I wrote, last December, a post entitled Free at Last, discussing what has come to be called, not always helpfully I suspect, “spiritual abuse”. I linked to Dr Barb Orlowski’s ground-breaking original research at her Church Exiters website. I cannot recommend this too highly—if you have any experience of this kind of thing, directly or indirectly, or if you are in a position of pastoral or other responsibility where you could inadvertently find yourself involved, you simply must read Barb’s dissertation.

I just received an email from Barb, explaining that her book proposal based on this work has been accepted for publication. This will mean, of course, that while she will be free to publish excerpts, and link to places where you can order the book, the complete text will soon have to be taken down.

So, get on over there pronto, and read this extraordinary work complete, in pdf, before it’s too late!

Freedom and rejection…

We continue to put ourselves down as less than Christ. Thus, we avoid the full honour as well as the full pain of the Christian life. But the Spirit that guided Jesus guides us. Paul says: “The Spirit himself joins with our spirit to bear witness that we are children of God. And if we are children, then we are heirs, heirs of God and joint-heirs with Christ” (Romans 8:16-17).

When we start living according to this truth, our lives will be radically transformed. We will not only come to know the full freedom of the children of God but also the full rejection of the world. It is understandable that we hesitate to claim the honour so as to avoid the pain. But, provided we are willing to share in Christ’s suffering, we also will share in his glory (see Romans 8:17).

Henri Nouwen, from Bread for the Journey


“I have been crucified with Christ; and it is no longer I who live, but it is Christ who lives in me. And the life I now live in the flesh I live by faith in the Son of God, who loved me and gave himself for me.” (Galatians 2.19b-20 NRSV)

I don’t think our Lord ever said it would be easy, exactly, but what he did say was, “I am not asking you to take them out of the world, but I ask you to protect them from the evil one. They do not belong to the world, just as I do not belong to the world. Sanctify them in the truth; your word is truth. As you have sent me into the world, so I have sent them into the world.” (John 17.15-18 NRSV)

Friday, June 05, 2009

Receive the Spirit…

In whatever way we receive the Spirit, it is just as real and just as good as any other. For some reason egocentric people tend to idealize their way as the only way. God meets us where we are and makes his presence known to us in the way we are most ready to experience it. The Spirit blows where she wills and she fills our hearts in whatever measure we are open to the Spirit. The glory is all to God and not to our technique, method, formula, or church protocol.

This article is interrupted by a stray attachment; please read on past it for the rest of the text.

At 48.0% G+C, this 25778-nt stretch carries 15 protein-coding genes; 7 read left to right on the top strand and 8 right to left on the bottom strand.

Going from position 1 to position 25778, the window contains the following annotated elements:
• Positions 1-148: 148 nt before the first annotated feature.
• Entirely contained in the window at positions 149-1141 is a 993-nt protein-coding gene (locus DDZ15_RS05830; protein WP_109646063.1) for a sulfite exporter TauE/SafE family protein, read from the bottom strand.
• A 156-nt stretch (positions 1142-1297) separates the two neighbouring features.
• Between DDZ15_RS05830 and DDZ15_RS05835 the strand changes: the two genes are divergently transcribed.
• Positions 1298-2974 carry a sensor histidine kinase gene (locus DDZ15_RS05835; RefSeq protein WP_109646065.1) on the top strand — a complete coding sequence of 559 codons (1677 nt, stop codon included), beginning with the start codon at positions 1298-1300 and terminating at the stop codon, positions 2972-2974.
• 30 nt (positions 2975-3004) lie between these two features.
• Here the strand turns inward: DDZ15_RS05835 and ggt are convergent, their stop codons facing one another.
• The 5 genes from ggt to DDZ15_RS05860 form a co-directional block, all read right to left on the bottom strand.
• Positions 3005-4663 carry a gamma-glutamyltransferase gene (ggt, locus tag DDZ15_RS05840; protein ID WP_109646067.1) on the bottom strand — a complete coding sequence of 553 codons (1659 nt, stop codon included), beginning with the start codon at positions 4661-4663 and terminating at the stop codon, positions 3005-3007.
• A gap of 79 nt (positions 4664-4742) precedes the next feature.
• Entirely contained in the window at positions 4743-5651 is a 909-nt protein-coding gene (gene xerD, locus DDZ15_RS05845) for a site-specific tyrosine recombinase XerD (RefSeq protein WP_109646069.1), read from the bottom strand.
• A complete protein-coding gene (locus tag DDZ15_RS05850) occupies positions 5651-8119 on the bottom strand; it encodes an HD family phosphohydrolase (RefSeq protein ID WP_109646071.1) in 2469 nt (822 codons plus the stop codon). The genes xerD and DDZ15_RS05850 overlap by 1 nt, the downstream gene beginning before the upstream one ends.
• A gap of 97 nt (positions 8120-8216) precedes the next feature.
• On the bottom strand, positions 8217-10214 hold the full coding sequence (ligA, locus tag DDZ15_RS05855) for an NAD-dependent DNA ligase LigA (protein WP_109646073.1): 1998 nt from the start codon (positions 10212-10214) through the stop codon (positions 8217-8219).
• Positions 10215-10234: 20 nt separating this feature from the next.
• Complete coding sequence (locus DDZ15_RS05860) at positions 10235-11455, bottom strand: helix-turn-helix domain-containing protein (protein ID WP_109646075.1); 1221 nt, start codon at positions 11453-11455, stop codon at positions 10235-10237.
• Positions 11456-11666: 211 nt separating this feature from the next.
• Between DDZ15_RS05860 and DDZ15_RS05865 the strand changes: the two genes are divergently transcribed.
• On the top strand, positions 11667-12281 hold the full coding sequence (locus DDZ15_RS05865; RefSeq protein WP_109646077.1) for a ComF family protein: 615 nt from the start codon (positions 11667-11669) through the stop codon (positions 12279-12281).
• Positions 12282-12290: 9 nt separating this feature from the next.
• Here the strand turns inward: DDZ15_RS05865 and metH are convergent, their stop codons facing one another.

When it does happen, we always know that we did nothing to deserve it! It is all God’s graciousness. It is being grabbed by God and lifted to a new place in spite of our best attempts to deny or avoid it.

Richard Rohr, Great Themes of Scripture, pp. 90, 91

The world is cold…

Being the living Christ today means being filled with the same Spirit that filled Jesus. Jesus and his Father are breathing the same breath, the Holy Spirit. The Holy Spirit is the intimate communion that makes Jesus and his Father one. Jesus says: “I am in the Father and the Father is in me” (John 14:10) and “The Father and I are one” (John 10:30). It is this unity that Jesus wants to give us. That is the gift of his Holy Spirit.

Living a spiritual life, therefore, means living in the same communion with the Father as Jesus did, and thus making God present in the world.

Henri Nouwen, from Bread for the Journey

I’ve been thinking a lot about this being present in the world, being an outpost, a lighthouse, of Christ in this present darkness.

In Poustinia, Ch. V, Catherine Doherty says:

The presence of  a person who is in love with God is enough… nothing else is needed…

When you are hanging on a cross you can’t do anything, because you are crucified. That is the essence of a poustinik’s contribution… The poustinik’s loneliness is of salvific and cosmic proportions… By hanging on the cross of his loneliness, his healing rays, like the rays of the sun, will penetrate the earth…

The world is cold. Someone must be on fire so that people can come and put their cold hands and feet against that fire.

In Ch. IX, she goes on to say:

The poustinik’s whole reason for going into loneliness—into solitude—his whole reason for exposing himself to temptation, is always for others. It is always in identification with… Christ, with his whole life, with his crucifixion. It is then the way to our resurrection and that of others.